Psalm 85: Grant Us Your Peace, Lord
Psalm 85, “Grant Us Your Peace, Lord,” submitted by Yongjiang Zhou, was written by Jacques Berthier and focuses on peace.Psalm 85
How does this psalm piece interpret the psalm?
The setting of “Grant Us Your Peace, Lord” is an ostinato refrain with descant singing the central themes of Psalm 85:8–13. Psalm 85 is the prayer of an ancient faith community in crisis. The refrain has only two bars with a harmonic progression of I-II2 (D–Em2). This is an open progression, ending on dissonant harmonies (Em2—seventh chords). It seems to express the struggle of Israelites after their exile, praying to God to grant them peace again.
Whether in the pursuit of racial justice or in the fight against the COVID-19 pandemic, the deep yearning of people is for peace, the hoped-for state of humankind from ancient to modern times. In a message for today, the psalmist tells us that we need to hear God’s precious Word, fear God, and not abuse God’s grace by turning back to sin, instead walking away from sin. Then we will have true peace. True peace is not only an external environment, but a state of mind—a complete, whole, and healthy sense of security, happiness, and contentment based on a good and right relationship with God. The repeated chant of the believer—“Peace, Lord” —reinforces the faith of the community that God will give peace to God’s people and to all who seek him. Although the devil is the great destroyer, he constantly brings disharmony to the universe. But God has brought peace and harmony to the world. In this passage, the four qualities of God—love and faithfulness, peace and righteousness—come together, and then, like a victorious general, they march side by side toward victory, which is the sure hope of God's people (McClure). This harmony and peace derives from the redemption given to us through the work of the Son, Jesus Christ, on the cross, and is perfected in the last ages, when all creation shall be liberated from its bondage to decay and brought into the glorious freedom of the children of God (Rom. 8:21).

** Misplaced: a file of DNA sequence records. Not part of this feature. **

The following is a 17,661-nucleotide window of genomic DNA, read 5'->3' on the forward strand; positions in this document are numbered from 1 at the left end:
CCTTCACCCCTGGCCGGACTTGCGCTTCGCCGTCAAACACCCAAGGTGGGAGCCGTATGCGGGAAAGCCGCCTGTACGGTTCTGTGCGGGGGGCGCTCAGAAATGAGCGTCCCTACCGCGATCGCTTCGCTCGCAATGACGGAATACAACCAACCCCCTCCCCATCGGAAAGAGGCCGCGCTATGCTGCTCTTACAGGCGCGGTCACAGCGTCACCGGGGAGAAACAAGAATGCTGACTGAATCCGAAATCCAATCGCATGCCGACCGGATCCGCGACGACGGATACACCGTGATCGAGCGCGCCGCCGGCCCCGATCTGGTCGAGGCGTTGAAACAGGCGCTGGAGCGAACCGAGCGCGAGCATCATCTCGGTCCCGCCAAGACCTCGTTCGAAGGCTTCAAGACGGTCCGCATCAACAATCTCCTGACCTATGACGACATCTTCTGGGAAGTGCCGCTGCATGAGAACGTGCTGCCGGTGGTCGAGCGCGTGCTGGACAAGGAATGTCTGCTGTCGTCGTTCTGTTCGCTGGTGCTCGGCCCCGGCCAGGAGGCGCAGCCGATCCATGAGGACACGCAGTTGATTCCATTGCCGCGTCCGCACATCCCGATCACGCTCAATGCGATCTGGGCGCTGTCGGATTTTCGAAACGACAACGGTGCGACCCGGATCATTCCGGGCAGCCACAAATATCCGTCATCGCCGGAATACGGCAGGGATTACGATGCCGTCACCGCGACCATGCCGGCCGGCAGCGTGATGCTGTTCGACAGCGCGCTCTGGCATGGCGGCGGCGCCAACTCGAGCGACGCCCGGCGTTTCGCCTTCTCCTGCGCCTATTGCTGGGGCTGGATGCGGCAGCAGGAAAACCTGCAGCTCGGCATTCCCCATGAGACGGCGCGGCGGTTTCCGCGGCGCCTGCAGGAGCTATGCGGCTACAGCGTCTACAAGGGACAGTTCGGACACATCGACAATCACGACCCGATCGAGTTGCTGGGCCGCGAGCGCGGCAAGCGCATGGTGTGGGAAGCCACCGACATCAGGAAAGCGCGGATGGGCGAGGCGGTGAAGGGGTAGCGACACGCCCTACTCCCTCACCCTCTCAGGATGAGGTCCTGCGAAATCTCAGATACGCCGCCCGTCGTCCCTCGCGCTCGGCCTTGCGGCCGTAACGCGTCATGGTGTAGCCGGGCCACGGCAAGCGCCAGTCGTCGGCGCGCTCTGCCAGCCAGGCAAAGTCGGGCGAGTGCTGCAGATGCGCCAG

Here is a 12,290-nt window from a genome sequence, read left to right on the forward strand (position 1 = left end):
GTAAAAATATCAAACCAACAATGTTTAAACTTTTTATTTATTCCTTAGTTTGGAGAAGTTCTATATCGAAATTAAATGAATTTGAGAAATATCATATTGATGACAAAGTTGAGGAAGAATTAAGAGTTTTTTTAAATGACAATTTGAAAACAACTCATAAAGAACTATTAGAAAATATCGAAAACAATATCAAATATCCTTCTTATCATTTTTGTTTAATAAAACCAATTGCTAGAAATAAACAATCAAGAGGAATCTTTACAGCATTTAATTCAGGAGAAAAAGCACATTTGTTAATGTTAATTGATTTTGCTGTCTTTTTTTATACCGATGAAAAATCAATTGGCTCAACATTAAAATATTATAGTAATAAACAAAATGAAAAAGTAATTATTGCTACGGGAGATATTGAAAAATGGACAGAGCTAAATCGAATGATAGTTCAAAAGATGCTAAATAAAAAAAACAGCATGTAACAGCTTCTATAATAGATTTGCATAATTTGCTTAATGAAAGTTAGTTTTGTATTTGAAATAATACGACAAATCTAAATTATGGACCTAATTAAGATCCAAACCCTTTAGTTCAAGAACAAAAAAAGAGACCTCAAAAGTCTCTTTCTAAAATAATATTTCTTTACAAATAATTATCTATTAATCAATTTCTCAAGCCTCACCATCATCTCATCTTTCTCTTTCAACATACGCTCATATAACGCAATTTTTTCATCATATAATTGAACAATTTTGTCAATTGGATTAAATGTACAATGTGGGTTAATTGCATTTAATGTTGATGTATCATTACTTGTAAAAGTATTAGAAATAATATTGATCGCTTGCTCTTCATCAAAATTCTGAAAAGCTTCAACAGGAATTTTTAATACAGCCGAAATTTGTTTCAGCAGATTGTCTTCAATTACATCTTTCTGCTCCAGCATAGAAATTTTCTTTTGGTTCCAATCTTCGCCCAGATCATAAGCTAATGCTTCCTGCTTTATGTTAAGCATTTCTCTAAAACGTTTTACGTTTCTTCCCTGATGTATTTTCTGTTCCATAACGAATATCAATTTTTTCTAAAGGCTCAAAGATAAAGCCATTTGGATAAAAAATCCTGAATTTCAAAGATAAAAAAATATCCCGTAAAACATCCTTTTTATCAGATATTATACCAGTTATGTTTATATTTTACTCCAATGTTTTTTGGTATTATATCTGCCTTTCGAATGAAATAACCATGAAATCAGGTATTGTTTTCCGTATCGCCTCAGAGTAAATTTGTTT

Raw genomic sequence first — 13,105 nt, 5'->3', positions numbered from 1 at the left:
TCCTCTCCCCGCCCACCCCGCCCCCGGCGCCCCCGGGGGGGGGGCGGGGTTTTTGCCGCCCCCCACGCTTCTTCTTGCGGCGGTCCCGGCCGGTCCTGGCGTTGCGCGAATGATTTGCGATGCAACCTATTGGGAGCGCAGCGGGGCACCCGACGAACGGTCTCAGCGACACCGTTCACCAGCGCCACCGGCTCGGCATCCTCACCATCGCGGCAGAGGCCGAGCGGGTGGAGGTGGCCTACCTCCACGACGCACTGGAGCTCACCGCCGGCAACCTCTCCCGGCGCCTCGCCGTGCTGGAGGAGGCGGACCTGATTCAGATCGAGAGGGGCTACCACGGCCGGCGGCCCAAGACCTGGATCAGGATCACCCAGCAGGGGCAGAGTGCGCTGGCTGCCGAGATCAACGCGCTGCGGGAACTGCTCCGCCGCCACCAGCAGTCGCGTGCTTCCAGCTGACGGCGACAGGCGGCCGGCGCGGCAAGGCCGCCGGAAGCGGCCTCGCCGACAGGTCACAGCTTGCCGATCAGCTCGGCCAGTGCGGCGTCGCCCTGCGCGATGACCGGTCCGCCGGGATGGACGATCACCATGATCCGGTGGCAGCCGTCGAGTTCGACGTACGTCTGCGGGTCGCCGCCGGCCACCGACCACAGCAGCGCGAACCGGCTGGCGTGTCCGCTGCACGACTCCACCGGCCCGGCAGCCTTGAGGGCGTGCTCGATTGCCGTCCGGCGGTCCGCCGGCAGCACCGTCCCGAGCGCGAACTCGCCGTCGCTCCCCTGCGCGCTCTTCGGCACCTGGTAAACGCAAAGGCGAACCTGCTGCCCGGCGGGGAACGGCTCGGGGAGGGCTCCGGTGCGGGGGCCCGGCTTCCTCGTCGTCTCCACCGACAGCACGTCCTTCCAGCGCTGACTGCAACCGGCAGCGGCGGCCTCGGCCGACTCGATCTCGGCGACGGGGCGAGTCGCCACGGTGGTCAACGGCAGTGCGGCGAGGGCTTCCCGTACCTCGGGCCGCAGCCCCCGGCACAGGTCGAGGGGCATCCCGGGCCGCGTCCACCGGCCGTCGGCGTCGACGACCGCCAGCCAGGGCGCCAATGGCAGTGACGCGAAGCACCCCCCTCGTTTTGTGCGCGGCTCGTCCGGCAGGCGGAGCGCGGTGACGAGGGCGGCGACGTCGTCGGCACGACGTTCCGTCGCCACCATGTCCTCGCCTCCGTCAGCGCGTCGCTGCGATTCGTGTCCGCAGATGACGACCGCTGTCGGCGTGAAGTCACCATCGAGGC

Bellinger, W H. "Commentary on Psalm 85:8-13." Working Preacher from Luther Seminary. Last modified July 12, 2009. https://www.workingpreacher.org/commentaries/revised-common-lectionary/ordinary-15-2/commentary-on-psalm-858-13-4.
Donovan, Richard N. "Psalm 85 Commentary." Sermon Writer. Last modified April 9, 2019. https://sermonwriter.com/psalm-85-commentary/.
McClure, Amy R. "Sermon P 85: 8-13 “Let Us Hear” ." First Baptist Church on Fifth. Last modified , 2018. https://firstonfifth.org/wp-content/uploads/2018/07/Psalms-85_8-13-FBC-Winston-Salem-July-2018-website-copy.pdf.
Use on the tenth Lord’s Day after Pentecost of Year A (2020) as a response to the first reading (1 Kings 19:9–18) or sing in a prayer meeting for peace or in a Taizé prayer service.
Text: ancient prayer
Music: Melchoir Franck, 1597-1639, arr. Jacques Berthier © 1998 Ateliers et Presses de Taizé, admin. GIA Publications, Inc.
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